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I have this bind "self.Bind(wx.EVT_LISTBOX, self.selLoadFile, listbox)". How would I add another function, I guess thats what youd call it. Like the self.selLoadFile, how would I add another function to the same event? I am making a music player and want the file to automatically play after it is selected. The self.selLoadFile function loads the file, how would I add the "self.Play" function to the same evt?

Thanks in advance!!

I'm sorry, I am new to programming. Could you help me out alittle? So if my functions where:

def selLoadFile(self, event):
        my_selection = self.myListBox.GetStringSelection()
        file_path = os.path.join(os.getcwd(),"songs",my_selection)
        self.doLoadFile2(file_path)

def doLoadFile2(self, file_path):
    if not self.mc.Load(file_path):
        wx.MessageBox("Unable to load %s: Unsupported format?" % file_path, "ERROR", wx.ICON_ERROR | wx.OK)

    else:
        folder, filename = os.path.split(file_path)
        self.st_file.SetLabel('%s' % filename)
        self.mc.SetBestFittingSize()
        self.mc.Play()

def Play(self, event):
    self.mc.Play()
    self.playbackSlider.SetRange(0,self.mc.Length())

How would I include all 3 of the above functions in one function?

share|improve this question
    
Haven't you already strung all these together? Looks like selLoadFile() ends up calling doLoadFile2, which in turn will call Play()? –  ernie Jul 24 '12 at 0:30
    
exactly, so I am not sure why it wont work –  Worm Jul 24 '12 at 0:45
    
Are these within an object, or are these standalone functions? A quick look suggests that the issues is going to be with calls that are self.function(), and self.mc.function(), suggesting you're dealing in two separate namespaces. Also, if the issue is that you're experiencing an error, it'd be useful if you explained what behavior you're seeing. Thanks! –  ernie Jul 24 '12 at 0:46
    
self.mc is referring to the mediactrl, as you can see here: self.mc = wx.media.MediaCtrl(self) –  Worm Jul 24 '12 at 0:48
    
so instead of self.mc.Play(), I think it should be self.Play()? You still haven't explained what behavior you're seeing? –  ernie Jul 24 '12 at 0:50

1 Answer 1

If you want to bind a widget to two event handlers, then just do it. That will work as long as you call event.Skip() at the end of the handler code. Without this line the event will be consumed by the first handler and will not be caught by any additional handlers. Here's a silly example:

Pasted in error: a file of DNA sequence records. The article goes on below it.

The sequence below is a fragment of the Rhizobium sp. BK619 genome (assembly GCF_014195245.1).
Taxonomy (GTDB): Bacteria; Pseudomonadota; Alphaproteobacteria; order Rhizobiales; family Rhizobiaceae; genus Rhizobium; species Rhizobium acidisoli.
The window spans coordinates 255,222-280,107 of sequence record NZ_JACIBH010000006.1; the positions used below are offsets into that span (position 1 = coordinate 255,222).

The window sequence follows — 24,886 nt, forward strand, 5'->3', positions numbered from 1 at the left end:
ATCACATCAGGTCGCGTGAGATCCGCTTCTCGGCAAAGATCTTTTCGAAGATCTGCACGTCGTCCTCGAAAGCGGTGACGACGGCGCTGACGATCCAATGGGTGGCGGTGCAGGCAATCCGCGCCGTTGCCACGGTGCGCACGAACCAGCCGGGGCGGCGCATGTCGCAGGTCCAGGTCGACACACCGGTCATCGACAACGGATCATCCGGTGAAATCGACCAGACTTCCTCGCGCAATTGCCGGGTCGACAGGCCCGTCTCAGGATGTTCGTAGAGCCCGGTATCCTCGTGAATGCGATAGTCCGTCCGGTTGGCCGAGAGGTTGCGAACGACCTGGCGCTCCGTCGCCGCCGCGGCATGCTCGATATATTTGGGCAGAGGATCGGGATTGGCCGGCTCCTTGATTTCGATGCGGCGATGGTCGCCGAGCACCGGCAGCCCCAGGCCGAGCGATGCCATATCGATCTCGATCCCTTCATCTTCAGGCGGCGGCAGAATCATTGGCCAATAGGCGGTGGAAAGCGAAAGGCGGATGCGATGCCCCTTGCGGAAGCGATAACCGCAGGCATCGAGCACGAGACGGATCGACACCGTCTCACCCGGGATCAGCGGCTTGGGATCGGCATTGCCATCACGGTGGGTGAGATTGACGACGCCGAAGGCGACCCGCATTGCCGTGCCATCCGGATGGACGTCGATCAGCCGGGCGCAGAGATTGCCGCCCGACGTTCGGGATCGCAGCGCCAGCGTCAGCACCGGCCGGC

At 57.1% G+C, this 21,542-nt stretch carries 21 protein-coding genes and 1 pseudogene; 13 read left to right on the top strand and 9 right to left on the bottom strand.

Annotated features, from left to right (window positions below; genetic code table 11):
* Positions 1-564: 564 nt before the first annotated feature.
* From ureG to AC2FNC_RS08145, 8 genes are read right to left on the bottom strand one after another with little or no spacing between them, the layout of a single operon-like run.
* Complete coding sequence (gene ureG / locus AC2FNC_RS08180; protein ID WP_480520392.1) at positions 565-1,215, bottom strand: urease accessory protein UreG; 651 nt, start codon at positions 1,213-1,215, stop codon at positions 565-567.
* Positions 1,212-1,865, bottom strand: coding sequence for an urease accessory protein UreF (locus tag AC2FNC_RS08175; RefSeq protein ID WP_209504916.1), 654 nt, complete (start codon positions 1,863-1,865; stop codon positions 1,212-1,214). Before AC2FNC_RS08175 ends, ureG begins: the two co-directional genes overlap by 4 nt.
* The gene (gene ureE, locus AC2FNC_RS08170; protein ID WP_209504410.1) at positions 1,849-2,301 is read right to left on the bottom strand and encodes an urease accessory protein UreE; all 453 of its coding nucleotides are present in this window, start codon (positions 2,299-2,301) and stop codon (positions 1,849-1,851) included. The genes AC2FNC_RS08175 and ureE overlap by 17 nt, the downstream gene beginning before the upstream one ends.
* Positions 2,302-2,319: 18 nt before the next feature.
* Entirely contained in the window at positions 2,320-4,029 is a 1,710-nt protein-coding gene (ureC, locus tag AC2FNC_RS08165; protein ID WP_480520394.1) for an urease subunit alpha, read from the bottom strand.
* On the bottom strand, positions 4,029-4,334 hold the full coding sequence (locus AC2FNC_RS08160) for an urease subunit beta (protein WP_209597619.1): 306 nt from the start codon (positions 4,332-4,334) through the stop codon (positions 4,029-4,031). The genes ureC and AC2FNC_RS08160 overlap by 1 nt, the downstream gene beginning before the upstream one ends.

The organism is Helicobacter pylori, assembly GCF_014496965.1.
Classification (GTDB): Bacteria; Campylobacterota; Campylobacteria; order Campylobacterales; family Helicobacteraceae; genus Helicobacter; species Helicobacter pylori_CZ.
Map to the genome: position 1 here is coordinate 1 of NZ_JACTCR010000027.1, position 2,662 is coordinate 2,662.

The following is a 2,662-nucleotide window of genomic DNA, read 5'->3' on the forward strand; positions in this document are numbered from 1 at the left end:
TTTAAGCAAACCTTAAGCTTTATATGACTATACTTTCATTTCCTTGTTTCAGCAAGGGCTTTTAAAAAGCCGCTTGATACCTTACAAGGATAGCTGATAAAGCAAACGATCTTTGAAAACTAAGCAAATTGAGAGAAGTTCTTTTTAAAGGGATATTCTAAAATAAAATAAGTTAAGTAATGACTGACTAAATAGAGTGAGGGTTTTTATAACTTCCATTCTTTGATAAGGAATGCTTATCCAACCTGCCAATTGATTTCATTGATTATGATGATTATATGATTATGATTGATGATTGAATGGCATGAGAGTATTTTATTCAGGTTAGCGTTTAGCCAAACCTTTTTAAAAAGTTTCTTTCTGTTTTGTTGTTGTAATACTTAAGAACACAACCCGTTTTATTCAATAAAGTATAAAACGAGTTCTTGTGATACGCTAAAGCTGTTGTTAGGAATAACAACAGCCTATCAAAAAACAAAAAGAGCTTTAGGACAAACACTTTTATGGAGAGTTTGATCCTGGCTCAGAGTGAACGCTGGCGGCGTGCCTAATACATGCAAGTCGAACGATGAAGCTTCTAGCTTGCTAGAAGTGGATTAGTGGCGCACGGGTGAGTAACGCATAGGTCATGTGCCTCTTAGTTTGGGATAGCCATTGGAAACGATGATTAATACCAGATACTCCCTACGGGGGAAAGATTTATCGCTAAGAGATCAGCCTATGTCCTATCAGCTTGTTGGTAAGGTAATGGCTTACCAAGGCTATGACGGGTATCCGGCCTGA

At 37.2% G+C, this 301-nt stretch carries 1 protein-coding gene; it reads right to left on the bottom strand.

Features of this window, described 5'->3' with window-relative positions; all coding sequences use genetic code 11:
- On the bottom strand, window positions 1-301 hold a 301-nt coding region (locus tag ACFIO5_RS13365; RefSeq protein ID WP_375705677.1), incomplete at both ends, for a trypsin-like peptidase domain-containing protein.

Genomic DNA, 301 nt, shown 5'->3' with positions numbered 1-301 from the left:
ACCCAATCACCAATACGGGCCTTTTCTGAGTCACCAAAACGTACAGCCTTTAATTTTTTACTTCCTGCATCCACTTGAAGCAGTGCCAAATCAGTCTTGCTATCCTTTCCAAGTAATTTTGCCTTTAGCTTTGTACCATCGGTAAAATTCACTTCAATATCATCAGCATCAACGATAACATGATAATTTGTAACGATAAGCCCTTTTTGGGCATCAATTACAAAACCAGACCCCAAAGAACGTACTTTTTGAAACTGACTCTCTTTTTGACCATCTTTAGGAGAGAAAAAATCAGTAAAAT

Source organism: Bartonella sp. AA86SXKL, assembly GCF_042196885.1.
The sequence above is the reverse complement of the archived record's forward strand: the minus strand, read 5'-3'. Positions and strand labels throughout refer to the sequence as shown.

import wx

########################################################################
class MyPanel(wx.Panel):
    """"""

    #----------------------------------------------------------------------
    def __init__(self, parent):
        """Constructor"""
        wx.Panel.__init__(self, parent)
        btn = wx.Button(self, label="Press Me")
        btn.Bind(wx.EVT_BUTTON, self.HandlerOne)
        btn.Bind(wx.EVT_BUTTON, self.HandlerTwo)

    #----------------------------------------------------------------------
    def HandlerOne(self, event):
        """"""
        print "handler one fired!"
        event.Skip()

    #----------------------------------------------------------------------
    def HandlerTwo(self, event):
        """"""
        print "handler two fired!"
        event.Skip()

########################################################################
class MyFrame(wx.Frame):
    """."""

    #----------------------------------------------------------------------
    def __init__(self):
        """Constructor"""
        wx.Frame.__init__(self, None, title="Test")
        panel = MyPanel(self)
        self.Show()

if __name__ == "__main__":
    app = wx.App(False)
    frame = MyFrame()
    app.MainLoop()
share|improve this answer
    
Out of curiousity, if one binds multiple handlers to the same event will the handlers fire in a predictable order or is it random? (Note: even if the handler order is predictable, if your handlers have any dependencies on each other then it's much much better to explicitly call subsequent methods. At the very least it makes your code more readable and easier to understand.) –  acattle Jul 27 '12 at 1:29
    
I think they fire in order of last bound because when I run this, the second handler fires first. Personally, I usually do as you suggest and create a general method that my event handlers can call. –  Mike Driscoll Jul 27 '12 at 14:55

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